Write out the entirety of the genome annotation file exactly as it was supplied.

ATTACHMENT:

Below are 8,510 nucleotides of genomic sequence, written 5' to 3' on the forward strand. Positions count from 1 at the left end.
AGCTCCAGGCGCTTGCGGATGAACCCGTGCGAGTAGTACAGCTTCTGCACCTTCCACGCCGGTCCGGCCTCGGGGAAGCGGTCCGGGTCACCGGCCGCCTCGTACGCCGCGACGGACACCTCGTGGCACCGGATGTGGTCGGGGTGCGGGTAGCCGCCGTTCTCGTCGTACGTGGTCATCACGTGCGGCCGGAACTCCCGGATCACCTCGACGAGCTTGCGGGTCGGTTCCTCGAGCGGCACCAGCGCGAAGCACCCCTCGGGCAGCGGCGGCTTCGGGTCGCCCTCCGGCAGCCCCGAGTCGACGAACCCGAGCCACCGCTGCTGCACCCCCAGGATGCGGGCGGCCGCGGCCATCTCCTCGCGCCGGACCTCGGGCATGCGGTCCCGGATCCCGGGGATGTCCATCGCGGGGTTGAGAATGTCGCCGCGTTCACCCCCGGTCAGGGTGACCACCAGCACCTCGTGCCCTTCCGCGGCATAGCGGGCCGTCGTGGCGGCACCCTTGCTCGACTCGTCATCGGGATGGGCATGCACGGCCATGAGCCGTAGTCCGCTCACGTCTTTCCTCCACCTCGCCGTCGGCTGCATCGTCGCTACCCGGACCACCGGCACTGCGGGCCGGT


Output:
Below are 8,510 nucleotides of genomic sequence, written 5' to 3' on the forward strand. Positions count from 1 at the left end.
AGCTCCAGGCGCTTGCGGATGAACCCGTGCGAGTAGTACAGCTTCTGCACCTTCCACGCCGGTCCGGCCTCGGGGAAGCGGTCCGGGTCACCGGCCGCCTCGTACGCCGCGACGGACACCTCGTGGCACCGGATGTGGTCGGGGTGCGGGTAGCCGCCGTTCTCGTCGTACGTGGTCATCACGTGCGGCCGGAACTCCCGGATCACCTCGACGAGCTTGCGGGTCGGTTCCTCGAGCGGCACCAGCGCGAAGCACCCCTCGGGCAGCGGCGGCTTCGGGTCGCCCTCCGGCAGCCCCGAGTCGACGAACCCGAGCCACCGCTGCTGCACCCCCAGGATGCGGGCGGCCGCGGCCATCTCCTCGCGCCGGACCTCGGGCATGCGGTCCCGGATCCCGGGGATGTCCATCGCGGGGTTGAGAATGTCGCCGCGTTCACCCCCGGTCAGGGTGACCACCAGCACCTCGTGCCCTTCCGCGGCATAGCGGGCCGTCGTGGCGGCACCCTTGCTCGACTCGTCATCGGGATGGGCATGCACGGCCATGAGCCGTAGTCCGCTCACGTCTTTCCTCCACCTCGCCGTCGGCTGCATCGTCGCTACCCGGACCACCGGCACTGCGGGCCGGT